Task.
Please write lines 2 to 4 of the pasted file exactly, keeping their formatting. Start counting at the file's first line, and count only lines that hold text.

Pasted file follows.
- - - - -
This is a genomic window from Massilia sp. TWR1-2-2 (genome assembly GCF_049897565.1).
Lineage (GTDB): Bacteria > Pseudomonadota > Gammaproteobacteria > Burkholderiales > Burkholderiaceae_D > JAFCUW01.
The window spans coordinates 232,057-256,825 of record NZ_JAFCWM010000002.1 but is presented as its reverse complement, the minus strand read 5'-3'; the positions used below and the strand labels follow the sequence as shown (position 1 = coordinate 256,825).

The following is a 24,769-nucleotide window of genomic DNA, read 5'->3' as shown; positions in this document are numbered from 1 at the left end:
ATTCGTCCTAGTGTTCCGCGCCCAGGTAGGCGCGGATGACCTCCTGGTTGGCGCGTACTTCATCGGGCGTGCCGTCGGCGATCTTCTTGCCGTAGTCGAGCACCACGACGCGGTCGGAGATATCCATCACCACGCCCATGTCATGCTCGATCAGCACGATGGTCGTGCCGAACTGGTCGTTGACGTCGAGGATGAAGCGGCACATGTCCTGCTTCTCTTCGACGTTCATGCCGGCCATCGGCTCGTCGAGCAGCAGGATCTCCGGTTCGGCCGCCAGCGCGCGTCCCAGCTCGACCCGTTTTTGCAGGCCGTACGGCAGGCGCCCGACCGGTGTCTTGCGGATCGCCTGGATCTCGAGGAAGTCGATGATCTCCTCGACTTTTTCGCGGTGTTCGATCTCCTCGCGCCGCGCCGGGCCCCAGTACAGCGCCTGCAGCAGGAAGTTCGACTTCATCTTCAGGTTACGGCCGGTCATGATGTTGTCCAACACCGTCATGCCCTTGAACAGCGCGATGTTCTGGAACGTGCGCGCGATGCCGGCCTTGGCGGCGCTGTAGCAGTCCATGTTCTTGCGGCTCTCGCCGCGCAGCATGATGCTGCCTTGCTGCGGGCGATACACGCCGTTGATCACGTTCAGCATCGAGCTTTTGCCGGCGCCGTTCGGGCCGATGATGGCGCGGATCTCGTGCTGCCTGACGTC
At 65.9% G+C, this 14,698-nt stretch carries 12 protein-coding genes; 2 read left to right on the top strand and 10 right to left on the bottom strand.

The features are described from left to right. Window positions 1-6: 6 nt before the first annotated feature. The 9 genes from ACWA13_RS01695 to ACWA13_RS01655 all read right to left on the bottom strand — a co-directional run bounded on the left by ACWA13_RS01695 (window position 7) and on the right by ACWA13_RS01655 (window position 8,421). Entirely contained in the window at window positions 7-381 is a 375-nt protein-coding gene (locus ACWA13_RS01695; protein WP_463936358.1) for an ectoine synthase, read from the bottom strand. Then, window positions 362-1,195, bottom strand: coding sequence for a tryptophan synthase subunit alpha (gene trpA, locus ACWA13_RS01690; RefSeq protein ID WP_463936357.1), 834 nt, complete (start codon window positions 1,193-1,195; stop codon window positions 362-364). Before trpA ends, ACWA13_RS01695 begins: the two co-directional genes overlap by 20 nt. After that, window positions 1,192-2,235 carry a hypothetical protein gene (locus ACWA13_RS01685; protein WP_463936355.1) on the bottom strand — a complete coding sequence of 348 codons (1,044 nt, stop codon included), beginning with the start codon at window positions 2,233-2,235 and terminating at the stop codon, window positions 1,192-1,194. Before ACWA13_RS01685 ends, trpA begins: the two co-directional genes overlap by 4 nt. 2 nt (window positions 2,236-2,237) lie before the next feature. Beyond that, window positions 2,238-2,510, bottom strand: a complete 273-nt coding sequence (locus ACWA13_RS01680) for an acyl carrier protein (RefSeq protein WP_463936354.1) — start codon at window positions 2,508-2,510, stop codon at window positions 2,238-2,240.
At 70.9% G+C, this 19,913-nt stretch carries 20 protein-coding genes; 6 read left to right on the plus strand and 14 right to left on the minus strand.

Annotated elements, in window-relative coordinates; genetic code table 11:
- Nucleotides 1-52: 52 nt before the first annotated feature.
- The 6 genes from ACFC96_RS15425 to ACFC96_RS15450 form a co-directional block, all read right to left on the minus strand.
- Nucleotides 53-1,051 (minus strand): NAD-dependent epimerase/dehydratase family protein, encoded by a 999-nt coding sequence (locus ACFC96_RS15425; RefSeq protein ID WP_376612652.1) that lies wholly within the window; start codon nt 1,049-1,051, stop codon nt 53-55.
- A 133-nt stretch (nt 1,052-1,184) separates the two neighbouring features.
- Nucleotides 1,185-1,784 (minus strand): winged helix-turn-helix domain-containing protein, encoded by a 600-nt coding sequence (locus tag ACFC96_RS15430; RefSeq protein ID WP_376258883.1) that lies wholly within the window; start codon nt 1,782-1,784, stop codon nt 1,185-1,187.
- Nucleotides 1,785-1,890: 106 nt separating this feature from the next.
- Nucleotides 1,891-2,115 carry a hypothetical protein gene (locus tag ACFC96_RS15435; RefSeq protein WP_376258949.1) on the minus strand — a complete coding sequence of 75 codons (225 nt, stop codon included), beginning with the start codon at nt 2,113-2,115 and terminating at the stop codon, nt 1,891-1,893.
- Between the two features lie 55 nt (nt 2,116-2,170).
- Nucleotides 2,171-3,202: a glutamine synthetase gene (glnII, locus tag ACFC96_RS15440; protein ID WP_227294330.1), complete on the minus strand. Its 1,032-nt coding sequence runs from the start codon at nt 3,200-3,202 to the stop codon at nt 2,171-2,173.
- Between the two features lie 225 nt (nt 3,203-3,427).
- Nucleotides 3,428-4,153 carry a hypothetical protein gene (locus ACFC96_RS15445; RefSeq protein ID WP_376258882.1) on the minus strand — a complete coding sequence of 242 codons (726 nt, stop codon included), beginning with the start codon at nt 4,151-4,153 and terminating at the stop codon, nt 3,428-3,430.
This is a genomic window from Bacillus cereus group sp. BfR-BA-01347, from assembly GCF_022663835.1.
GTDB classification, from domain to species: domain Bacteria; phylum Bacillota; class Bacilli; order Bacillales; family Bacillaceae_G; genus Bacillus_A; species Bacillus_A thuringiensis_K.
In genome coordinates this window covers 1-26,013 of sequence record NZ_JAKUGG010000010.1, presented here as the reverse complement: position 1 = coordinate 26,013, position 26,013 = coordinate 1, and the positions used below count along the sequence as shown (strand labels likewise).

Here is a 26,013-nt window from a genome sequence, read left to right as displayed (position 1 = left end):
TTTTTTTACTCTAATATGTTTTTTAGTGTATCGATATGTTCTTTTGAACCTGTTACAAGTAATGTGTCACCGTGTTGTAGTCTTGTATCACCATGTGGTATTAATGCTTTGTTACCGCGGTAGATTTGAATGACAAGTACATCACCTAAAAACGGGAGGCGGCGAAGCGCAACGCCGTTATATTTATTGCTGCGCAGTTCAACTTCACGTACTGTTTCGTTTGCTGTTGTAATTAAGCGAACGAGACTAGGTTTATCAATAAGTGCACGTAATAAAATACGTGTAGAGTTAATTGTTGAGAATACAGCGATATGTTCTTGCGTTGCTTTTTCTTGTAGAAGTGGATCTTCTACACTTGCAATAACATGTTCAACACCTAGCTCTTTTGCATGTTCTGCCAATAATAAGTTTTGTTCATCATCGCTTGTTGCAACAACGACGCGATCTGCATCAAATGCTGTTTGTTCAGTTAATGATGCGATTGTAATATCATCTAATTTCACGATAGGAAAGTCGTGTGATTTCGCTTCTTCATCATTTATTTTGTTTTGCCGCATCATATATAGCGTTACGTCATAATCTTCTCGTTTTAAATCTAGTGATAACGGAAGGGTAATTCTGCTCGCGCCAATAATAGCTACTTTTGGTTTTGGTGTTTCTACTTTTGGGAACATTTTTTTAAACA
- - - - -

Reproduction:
Lineage (GTDB): Bacteria > Pseudomonadota > Gammaproteobacteria > Burkholderiales > Burkholderiaceae_D > JAFCUW01.
The window spans coordinates 232,057-256,825 of record NZ_JAFCWM010000002.1 but is presented as its reverse complement, the minus strand read 5'-3'; the positions used below and the strand labels follow the sequence as shown (position 1 = coordinate 256,825).

The following is a 24,769-nucleotide window of genomic DNA, read 5'->3' as shown; positions in this document are numbered from 1 at the left end: